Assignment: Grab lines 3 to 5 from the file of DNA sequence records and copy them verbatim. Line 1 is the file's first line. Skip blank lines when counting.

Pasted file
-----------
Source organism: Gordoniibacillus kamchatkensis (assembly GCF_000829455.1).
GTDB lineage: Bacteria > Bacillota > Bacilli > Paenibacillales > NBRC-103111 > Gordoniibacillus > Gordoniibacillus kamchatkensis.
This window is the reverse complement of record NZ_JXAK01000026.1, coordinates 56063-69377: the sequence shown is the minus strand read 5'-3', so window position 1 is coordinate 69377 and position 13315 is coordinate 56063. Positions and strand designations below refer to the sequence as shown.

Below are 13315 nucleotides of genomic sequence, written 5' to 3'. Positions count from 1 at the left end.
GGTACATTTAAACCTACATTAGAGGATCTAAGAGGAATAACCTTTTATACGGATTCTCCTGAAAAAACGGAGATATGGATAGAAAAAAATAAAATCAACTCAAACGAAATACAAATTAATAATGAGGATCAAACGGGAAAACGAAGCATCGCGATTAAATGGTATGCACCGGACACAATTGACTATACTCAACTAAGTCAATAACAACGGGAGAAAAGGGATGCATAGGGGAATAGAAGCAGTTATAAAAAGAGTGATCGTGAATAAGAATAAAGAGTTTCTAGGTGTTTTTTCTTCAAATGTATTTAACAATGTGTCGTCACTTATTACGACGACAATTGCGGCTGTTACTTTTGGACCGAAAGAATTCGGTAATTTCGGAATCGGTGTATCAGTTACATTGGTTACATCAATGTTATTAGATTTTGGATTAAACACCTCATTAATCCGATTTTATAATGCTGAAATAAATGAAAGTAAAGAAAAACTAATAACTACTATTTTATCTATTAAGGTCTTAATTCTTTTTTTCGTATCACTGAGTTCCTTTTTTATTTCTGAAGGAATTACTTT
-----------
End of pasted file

This window is the reverse complement of record NZ_JXAK01000026.1, coordinates 56063-69377: the sequence shown is the minus strand read 5'-3', so window position 1 is coordinate 69377 and position 13315 is coordinate 56063. Positions and strand designations below refer to the sequence as shown.

Below are 13315 nucleotides of genomic sequence, written 5' to 3'. Positions count from 1 at the left end.
GGTACATTTAAACCTACATTAGAGGATCTAAGAGGAATAACCTTTTATACGGATTCTCCTGAAAAAACGGAGATATGGATAGAAAAAAATAAAATCAACTCAAACGAAATACAAATTAATAATGAGGATCAAACGGGAAAACGAAGCATCGCGATTAAATGGTATGCACCGGACACAATTGACTATACTCAACTAAGTCAATAACAACGGGAGAAAAGGGATGCATAGGGGAATAGAAGCAGTTATAAAAAGAGTGATCGTGAATAAGAATAAAGAGTTTCTAGGTGTTTTTTCTTCAAATGTATTTAACAATGTGTCGTCACTTATTACGACGACAATTGCGGCTGTTACTTTTGGACCGAAAGAATTCGGTAATTTCGGAATCGGTGTATCAGTTACATTGGTTACATCAATGTTATTAGATTTTGGATTAAACACCTCATTAATCCGATTTTATAATGCTGAAATAAATGAAAGTAAAGAAAAACTAATAACTACTATTTTATCTATTAAGGTCTTAATTCTTTTTTTCGTATCACTGAGTTCCTTTTTTATTTCTGAAGGAATTACTTT